Atari Inc. released the Pro-Line Trak-Ball controller for the system, which was used for titles such as Centipede or Defender. A paddle controller and an updated self-centering version of the original controller were also being worked on, but never made it to market.

In the web-video-game review show, James Rolfe's The Angry Video Game Nerd, Rolfe's character is shown as being very frustrated with trying to use the controllers and Pro-Line Trak Ball as neither of them work properly. Other instances of web game review shows disliking the controller are on shows such as Mark Bussler's Classic Game Room, where the host is shown stating that the Atari 5200 controllers are the worst game console controllers of all time.

The controller was ranked the 10th worst video game controller by IGN editor Craig Harris.

Inside differences between the 5200 and the 400/800

Although the Atari 5200's insides were very much like that of the 400/800 home computers, the differences were enough so that games designed for one would not run directly on the other.

One of the most obvious differences was the 5200's lack of a keyboard. However, there were several others:

  • The 400/800's 10 KB operating system was replaced with a simpler 2 KB BIOS, of which 1 KB is the built-in character set.
  • A number of important registers, such as those of the GTIA and POKEY chips appear at different memory locations.
  • The purpose of some registers changed slightly on the 5200.
  • The 5200's analog joysticks required different input handling to the traditional digital joystick input on the 400/800. (However, the 5200 reassigned/rewired two of the 400/800's existing analog paddle registers for each bi-directional analog joystick input).

Atari Corp.'s later XE Games System revisited the idea of a console based on the 400/800 hardware. However, as this was essentially just a 65XE computer with a keyboard which could be removed, it was able to run most of the home computer titles directly.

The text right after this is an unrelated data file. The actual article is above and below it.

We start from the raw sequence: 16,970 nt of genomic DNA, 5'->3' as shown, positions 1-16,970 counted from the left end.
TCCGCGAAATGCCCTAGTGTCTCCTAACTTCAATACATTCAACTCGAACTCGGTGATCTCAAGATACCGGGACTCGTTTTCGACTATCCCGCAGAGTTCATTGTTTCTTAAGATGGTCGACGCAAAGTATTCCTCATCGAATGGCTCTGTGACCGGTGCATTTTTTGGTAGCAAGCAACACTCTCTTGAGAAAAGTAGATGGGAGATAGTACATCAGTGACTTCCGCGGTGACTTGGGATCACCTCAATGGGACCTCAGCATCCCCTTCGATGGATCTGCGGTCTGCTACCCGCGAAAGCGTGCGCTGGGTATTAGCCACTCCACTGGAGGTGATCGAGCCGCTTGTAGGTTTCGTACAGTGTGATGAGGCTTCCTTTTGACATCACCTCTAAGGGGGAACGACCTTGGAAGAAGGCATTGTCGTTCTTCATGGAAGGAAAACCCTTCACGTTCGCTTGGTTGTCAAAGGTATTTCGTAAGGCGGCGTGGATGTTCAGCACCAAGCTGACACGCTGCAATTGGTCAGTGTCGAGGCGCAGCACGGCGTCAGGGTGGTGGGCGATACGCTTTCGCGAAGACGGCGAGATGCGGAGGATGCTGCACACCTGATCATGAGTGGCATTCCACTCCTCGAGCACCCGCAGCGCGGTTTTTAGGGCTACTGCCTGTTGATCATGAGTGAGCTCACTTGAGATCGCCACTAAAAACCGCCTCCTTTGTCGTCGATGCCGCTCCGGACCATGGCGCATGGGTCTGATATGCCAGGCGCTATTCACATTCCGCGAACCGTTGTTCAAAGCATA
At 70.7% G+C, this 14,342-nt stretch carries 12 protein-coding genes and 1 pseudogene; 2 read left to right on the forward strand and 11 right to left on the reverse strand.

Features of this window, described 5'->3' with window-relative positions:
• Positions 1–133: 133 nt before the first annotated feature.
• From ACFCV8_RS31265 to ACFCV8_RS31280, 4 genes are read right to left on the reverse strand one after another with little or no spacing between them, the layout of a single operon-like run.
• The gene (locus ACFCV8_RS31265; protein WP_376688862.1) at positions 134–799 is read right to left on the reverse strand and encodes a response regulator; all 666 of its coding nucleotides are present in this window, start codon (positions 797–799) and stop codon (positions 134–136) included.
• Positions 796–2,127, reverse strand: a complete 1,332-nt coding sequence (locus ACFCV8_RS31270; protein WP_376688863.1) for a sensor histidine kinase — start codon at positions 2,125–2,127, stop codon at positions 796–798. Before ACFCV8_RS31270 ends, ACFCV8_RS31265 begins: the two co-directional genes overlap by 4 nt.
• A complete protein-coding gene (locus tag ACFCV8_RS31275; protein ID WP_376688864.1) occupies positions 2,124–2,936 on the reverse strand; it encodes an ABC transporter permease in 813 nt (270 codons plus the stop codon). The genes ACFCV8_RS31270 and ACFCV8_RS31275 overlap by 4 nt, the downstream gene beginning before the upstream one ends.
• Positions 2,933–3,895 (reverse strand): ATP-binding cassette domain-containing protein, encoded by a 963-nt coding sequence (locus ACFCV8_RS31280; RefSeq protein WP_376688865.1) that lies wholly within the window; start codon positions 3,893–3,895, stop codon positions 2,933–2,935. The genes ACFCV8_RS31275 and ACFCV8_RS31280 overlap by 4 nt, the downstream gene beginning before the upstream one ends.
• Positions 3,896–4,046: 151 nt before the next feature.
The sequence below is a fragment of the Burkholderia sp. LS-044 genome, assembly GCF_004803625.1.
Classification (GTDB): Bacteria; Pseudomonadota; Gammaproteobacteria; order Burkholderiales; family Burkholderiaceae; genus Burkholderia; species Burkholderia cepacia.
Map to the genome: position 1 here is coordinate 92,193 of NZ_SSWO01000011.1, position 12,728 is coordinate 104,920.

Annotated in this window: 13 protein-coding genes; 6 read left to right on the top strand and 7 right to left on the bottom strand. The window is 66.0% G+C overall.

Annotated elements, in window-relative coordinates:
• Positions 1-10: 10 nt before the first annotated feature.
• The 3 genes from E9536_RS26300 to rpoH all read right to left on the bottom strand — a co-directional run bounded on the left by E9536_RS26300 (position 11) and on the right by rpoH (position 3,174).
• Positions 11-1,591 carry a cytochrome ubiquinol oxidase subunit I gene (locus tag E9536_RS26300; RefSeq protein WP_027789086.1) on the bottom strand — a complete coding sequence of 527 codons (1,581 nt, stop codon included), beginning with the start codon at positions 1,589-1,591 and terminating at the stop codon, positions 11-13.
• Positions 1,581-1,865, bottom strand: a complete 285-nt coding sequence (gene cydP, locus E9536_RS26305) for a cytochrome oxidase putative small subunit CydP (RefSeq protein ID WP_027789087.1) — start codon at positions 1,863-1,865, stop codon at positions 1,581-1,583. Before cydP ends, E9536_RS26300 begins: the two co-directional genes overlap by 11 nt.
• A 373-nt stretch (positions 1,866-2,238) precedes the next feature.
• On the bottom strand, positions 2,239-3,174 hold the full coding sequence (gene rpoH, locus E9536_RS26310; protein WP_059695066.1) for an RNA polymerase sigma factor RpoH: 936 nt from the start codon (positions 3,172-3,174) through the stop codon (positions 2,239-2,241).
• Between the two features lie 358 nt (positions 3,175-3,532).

Market failure

The Atari 5200 could not run software for the still-popular Atari 2600. An adapter was later released in 1983 allowing it to play all Atari 2600 games, using the more reliable controllers from the 2600.

Another problem was the lack of attention that Atari Inc. gave to the console; most of its attention went to the older Atari 2600. It faced an uphill battle competing with the ColecoVision's head start and a video game market which was beginning to fade.

At one point, Atari Inc. planned on developing a smaller, less expensive version of the Atari 5200 which would have gotten rid of the controller storage bin. Code-named the "Atari 5100" (a.k.a. "Atari 5200 Jr."), only a few fully-working prototype Atari 5100s were made before the project was canceled.

On May 21, 1984, during a press conference at which the Atari 7800 was introduced, company executives revealed that the 5200 had been discontinued. Total sales of the 5200 were reportedly in excess of 1 million units.

Technical design

Note: These descriptions are very technical. They are meant to be understood by people with lots of computer experience.

  • CPU: Custom MOS 6502C @ 1.79 MHz (not a 65c02).
  • Support hardware: 2 custom VLSI chips
  • Maximum screen resolution: 320×192 resolution, 16 (out of 256) on-screen colors per scan line. The color palette can be changed at every scan line using ANTIC display list interrupts, allowing all 256 colors to be displayed at once.
  • Graphics: ANTIC and GTIA
  • Sound: 4-channel sound via the POKEY chip which also handles keyboard scanning, serial I/O, high resolution interrupt capable timers (single cycle accurate), and random number generation
  • RAM: 16 KB
  • ROM: 32 KB ROM window for standard game cartridges, expandable using bank switching techniques. *2 KB on-board BIOS for system startup and interrupt routing
  • Size of the 5200: 13" x 15" x 4.25"

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See also

Kids robot.svg In Spanish: Atari 5200 para niños